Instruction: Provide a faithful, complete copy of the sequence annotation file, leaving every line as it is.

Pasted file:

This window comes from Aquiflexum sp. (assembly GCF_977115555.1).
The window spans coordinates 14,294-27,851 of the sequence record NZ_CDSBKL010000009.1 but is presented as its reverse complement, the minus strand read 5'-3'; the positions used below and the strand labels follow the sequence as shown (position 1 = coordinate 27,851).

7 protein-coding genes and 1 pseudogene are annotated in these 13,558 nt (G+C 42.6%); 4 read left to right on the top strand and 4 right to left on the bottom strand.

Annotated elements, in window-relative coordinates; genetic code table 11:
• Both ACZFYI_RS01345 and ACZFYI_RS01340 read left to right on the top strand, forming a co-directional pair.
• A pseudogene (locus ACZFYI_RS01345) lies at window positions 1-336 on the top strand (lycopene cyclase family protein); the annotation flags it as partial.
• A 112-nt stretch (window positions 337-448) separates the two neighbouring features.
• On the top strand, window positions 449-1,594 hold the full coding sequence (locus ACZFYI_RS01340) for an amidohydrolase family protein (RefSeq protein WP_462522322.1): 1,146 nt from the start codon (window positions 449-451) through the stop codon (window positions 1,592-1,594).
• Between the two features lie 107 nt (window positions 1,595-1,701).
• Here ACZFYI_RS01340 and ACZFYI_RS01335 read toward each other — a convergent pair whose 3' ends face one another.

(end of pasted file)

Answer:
This window comes from Aquiflexum sp. (assembly GCF_977115555.1).
The window spans coordinates 14,294-27,851 of the sequence record NZ_CDSBKL010000009.1 but is presented as its reverse complement, the minus strand read 5'-3'; the positions used below and the strand labels follow the sequence as shown (position 1 = coordinate 27,851).

7 protein-coding genes and 1 pseudogene are annotated in these 13,558 nt (G+C 42.6%); 4 read left to right on the top strand and 4 right to left on the bottom strand.

Annotated elements, in window-relative coordinates; genetic code table 11:
• Both ACZFYI_RS01345 and ACZFYI_RS01340 read left to right on the top strand, forming a co-directional pair.
• A pseudogene (locus ACZFYI_RS01345) lies at window positions 1-336 on the top strand (lycopene cyclase family protein); the annotation flags it as partial.
• A 112-nt stretch (window positions 337-448) separates the two neighbouring features.
• On the top strand, window positions 449-1,594 hold the full coding sequence (locus ACZFYI_RS01340) for an amidohydrolase family protein (RefSeq protein WP_462522322.1): 1,146 nt from the start codon (window positions 449-451) through the stop codon (window positions 1,592-1,594).
• Between the two features lie 107 nt (window positions 1,595-1,701).
• Here ACZFYI_RS01340 and ACZFYI_RS01335 read toward each other — a convergent pair whose 3' ends face one another.